Religious dissenter Roger Williams founded the colony of Providence, Rhode Island after being run out of the theocratic Puritan Massachusetts Bay Colony in 1636. Unlike the Puritans, he scrupulously purchased land from local Indians for his settlement. In political beliefs, Williams was close to the Levellers of England. He describes Rhode Island local “government” as follows: “The masters of families have ordinarily met once a fortnight and consulted about our common peace, watch and plenty; and mutual consent have finished all matters of speed and pace.”

While Roger Williams was not explicitly anarchist, another Rhode Islander, Anne Hutchinson, was. Hutchinson and her followers emigrated to Rhode Island in 1638, bought Aquidneck Island from the Indians, and founded the town of Pocasset (now Portsmouth.) Another “Rogue Island” libertarian was Samuell Gorton. He and his followers were accused of being anarchists, and Governor John Winthrop of Massachusetts Bay called Gorton a “man not fit to live upon the face of the earth.” Gorton and his followers were forced in late 1642 to found an entirely new settlement of their own, Shawomet (later Warwick). In the words of Gorton, for over five years the settlement “lived peaceably together, desiring and endeavoring to do wrong to no man, neither English nor Indian, ending all our differences in a neighborly and loving way of arbitration, mutually chosen amongst us.”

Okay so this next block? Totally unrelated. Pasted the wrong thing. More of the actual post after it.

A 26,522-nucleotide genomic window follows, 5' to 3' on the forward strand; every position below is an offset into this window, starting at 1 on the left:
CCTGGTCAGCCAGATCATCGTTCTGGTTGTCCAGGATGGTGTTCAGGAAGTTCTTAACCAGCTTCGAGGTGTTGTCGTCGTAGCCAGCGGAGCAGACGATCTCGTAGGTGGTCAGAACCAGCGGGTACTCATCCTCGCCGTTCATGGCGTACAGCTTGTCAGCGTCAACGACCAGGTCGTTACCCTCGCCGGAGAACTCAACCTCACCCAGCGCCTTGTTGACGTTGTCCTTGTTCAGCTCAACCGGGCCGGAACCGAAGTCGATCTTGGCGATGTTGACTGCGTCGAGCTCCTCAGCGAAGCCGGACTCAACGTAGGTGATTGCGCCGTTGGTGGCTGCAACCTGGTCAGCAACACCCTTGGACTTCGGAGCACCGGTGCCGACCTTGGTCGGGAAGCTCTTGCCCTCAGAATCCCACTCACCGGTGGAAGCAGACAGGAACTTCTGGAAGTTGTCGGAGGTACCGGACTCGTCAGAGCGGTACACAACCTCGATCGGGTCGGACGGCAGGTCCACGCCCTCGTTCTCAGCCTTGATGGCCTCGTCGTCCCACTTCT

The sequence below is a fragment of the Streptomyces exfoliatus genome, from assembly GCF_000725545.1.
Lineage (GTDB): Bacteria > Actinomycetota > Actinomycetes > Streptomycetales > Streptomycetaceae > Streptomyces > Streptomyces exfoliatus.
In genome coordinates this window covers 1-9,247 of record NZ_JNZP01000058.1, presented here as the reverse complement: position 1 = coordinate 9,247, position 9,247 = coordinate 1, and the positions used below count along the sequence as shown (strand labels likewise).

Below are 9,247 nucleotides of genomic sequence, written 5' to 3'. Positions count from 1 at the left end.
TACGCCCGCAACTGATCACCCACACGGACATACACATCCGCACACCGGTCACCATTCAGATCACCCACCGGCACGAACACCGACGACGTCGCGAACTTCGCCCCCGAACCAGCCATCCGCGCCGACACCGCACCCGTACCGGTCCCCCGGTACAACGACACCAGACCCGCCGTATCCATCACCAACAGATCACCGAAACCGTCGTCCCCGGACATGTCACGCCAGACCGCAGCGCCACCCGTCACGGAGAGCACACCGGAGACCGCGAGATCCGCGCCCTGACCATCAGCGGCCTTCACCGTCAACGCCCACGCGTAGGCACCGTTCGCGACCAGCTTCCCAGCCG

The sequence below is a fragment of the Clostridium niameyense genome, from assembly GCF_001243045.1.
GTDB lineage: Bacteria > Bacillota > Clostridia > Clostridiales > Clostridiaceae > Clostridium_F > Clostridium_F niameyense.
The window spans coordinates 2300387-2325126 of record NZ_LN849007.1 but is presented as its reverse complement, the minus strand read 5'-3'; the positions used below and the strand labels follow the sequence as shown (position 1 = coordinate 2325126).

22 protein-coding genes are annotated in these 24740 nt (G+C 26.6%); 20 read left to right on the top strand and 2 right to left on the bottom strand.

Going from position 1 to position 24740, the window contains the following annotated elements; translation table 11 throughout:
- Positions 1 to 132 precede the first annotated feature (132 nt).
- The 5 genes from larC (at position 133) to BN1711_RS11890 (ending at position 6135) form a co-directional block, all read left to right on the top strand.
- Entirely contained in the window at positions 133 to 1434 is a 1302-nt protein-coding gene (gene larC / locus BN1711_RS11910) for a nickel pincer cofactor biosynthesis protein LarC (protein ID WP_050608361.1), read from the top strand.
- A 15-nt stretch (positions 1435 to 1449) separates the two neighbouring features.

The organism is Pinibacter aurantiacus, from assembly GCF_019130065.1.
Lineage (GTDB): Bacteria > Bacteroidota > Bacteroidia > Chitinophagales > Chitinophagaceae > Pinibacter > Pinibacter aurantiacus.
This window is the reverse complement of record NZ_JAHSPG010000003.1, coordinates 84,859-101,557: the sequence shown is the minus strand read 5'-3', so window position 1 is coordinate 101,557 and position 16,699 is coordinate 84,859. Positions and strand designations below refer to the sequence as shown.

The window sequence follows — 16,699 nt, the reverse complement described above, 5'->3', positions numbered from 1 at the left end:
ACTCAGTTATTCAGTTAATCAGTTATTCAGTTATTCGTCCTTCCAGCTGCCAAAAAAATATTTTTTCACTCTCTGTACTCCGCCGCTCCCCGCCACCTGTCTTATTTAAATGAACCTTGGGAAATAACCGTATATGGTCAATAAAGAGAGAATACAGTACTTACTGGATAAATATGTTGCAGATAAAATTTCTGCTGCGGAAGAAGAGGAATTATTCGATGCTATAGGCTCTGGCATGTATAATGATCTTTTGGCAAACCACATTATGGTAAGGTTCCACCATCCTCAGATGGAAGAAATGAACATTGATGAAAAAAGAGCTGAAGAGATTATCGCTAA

In 1648, Warwick joined with the other three towns of Rhode Island to form the colony of the “Providence Plantation.” From that time on Rhode Island had a government; this government, however, was far more democratic and libertarian than existed elsewhere in the American colonies. In a letter to Sir Henry Vane penned in the mid-1650s, Williams wrote, “we have not known what an excise means; we have almost forgotten what tithes are, yea, or taxes either, to church or commonwealth.”

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